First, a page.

• nerve damage - diabetic
1 - 2 years:
  • obesity
  • depression
  • injury
  • insomnia
  • lung consolidation
  • nausea and vomiting
  • pulmonary embolism
  • chest pain
  • constipation
  • cytogenetic analysis abnormal
2 - 5 years:
  • pain
  • depression
  • nausea
  • breathing difficulty
  • chest pain
  • cognitive deterioration
  • deep vein thrombosis
  • dyspnoea
  • memory impairment
  • pain in extremity
5 - 10 years:
  • bile duct stone
  • cholecystitis chronic
  • deformity
  • disability
  • dizziness
  • nerve damage - diabetic
  • neuropathy - sciatic nerve
  • pain - back
  • peripheral neuropathy
  • anxiety
10+ years:
  • dizziness
  • euphoric mood
  • high blood pressure
  • muscle fatigue
  • sweating - excessive
not specified:
  • fatigue
  • pain
  • headache
  • nausea
  • anxiety
  • dyspnoea
  • arthralgia
  • dyspepsia
  • pain in extremity
  • back pain

Most common drug interactions by gender *:

female:
  • pain
  • fatigue
  • headache
  • anxiety
  • nausea
  • pulmonary embolism
  • dyspnoea
  • hypoaesthesia
  • pain in extremity
  • deep vein thrombosis
male:
  • fatigue
  • nausea
  • rheumatoid arthritis
  • arthralgia
  • chest discomfort
  • headache
  • completed suicide
  • dyspnoea
  • depression
  • pain

Most common drug interactions by age *:

10-19:
  • cholecystitis chronic
  • gallbladder disorder
  • pain
  • pancreatitis
  • sphincter of oddi dysfunction
  • fatigue
  • migraine
  • nausea
  • abdominal pain
  • abdominal pain upper
20-29:
  • nausea
  • gallbladder disorder
  • pain
  • injury
  • anxiety
  • pulmonary embolism
  • cholecystitis chronic
  • abdominal discomfort
  • dyspnoea
  • emotional distress
30-39:
  • pain
  • pulmonary embolism
  • hypoaesthesia
  • pain in extremity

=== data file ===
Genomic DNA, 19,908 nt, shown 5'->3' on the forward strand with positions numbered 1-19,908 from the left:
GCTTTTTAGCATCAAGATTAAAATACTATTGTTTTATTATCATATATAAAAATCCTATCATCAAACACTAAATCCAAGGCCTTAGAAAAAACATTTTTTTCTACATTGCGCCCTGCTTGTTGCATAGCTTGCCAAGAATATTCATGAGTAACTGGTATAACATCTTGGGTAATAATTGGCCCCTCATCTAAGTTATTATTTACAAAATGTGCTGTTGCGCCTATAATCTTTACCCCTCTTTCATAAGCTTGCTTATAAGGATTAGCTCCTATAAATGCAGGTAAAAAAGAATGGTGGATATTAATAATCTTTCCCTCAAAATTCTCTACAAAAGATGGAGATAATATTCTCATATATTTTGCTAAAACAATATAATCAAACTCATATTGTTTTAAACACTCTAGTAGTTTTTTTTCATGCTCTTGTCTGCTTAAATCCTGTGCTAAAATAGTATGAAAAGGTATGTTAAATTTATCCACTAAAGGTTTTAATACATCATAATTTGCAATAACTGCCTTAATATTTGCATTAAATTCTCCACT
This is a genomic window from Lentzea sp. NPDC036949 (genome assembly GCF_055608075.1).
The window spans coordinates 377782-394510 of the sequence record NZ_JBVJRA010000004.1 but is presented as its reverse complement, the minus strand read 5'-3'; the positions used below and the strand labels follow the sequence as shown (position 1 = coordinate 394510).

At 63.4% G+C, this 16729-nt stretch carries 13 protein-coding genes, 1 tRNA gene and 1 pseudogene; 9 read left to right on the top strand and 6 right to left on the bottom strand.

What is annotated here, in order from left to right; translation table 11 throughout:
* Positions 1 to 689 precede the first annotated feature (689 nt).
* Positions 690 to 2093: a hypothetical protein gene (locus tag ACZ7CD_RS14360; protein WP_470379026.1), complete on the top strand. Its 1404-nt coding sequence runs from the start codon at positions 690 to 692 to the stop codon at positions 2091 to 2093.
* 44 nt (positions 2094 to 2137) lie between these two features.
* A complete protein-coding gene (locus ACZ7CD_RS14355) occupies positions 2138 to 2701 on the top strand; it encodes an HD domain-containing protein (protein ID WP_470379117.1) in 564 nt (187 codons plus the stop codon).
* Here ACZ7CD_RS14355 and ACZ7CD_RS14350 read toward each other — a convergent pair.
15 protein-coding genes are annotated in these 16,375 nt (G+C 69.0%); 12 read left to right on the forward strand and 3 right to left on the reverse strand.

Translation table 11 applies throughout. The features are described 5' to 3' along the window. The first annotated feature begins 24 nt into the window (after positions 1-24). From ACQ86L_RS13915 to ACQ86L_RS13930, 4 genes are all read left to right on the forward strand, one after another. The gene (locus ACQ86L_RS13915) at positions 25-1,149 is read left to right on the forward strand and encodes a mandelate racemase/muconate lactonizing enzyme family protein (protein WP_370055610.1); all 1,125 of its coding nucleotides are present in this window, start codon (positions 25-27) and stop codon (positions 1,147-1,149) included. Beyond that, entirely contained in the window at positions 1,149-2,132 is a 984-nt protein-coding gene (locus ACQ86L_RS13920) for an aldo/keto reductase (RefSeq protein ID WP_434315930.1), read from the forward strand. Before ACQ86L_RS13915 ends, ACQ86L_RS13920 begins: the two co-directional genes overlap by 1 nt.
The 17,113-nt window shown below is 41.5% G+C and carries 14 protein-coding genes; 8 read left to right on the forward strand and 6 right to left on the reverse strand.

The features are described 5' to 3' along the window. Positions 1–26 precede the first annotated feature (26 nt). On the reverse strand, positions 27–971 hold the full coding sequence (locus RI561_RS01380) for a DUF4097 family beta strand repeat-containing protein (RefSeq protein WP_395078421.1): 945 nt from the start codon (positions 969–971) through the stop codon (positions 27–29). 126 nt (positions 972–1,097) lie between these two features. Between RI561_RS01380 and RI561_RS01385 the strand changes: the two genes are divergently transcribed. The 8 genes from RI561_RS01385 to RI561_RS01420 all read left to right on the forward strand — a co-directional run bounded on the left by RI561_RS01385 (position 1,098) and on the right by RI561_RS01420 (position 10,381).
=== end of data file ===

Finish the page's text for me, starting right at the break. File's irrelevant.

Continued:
• chest pain
  • bone marrow disorder
  • deep vein thrombosis
  • dyspnoea
  • fatigue
  • livedo reticularis
40-49:
  • headache
  • fatigue
  • dyspepsia
  • pain
  • anxiety
  • catatonia
  • nausea
  • blood potassium decreased
  • chest discomfort
  • dyspnoea
50-59:
  • fatigue
  • insomnia
  • nausea
  • hypoaesthesia
  • anxiety
  • back pain
  • hypertension
  • muscle spasms
  • paraesthesia
  • weight decreased
60+:
  • rheumatoid arthritis
  • depression
  • affect lability
  • fall
  • nausea
  • pain in extremity
  • anxiety
  • body mass index increased
  • memory impairment
  • mouth ulceration

* Approximation only. Some reports may have incomplete information.

How to use the study: print a copy of the study and bring it to your health teams to ensure drug risks and benefits are fully discussed and understood.

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On eHealthMe, Tramadol (tramadol hydrochloride) is often used to treat pain. Adderall (amphetamine aspartate; amphetamine sulfate; dextroamphetamine saccharate; dextroamphetamine sulfate) is often used to treat attention deficit hyperactivity disorder. Find out below the conditions the drugs are used for and how effective they are.

What is the drug used for and how effecitve is it:


NOTE: The study is based on active ingredients and brand name. Other drugs that have the same active ingredients (e.g. generic drugs) are NOT considered.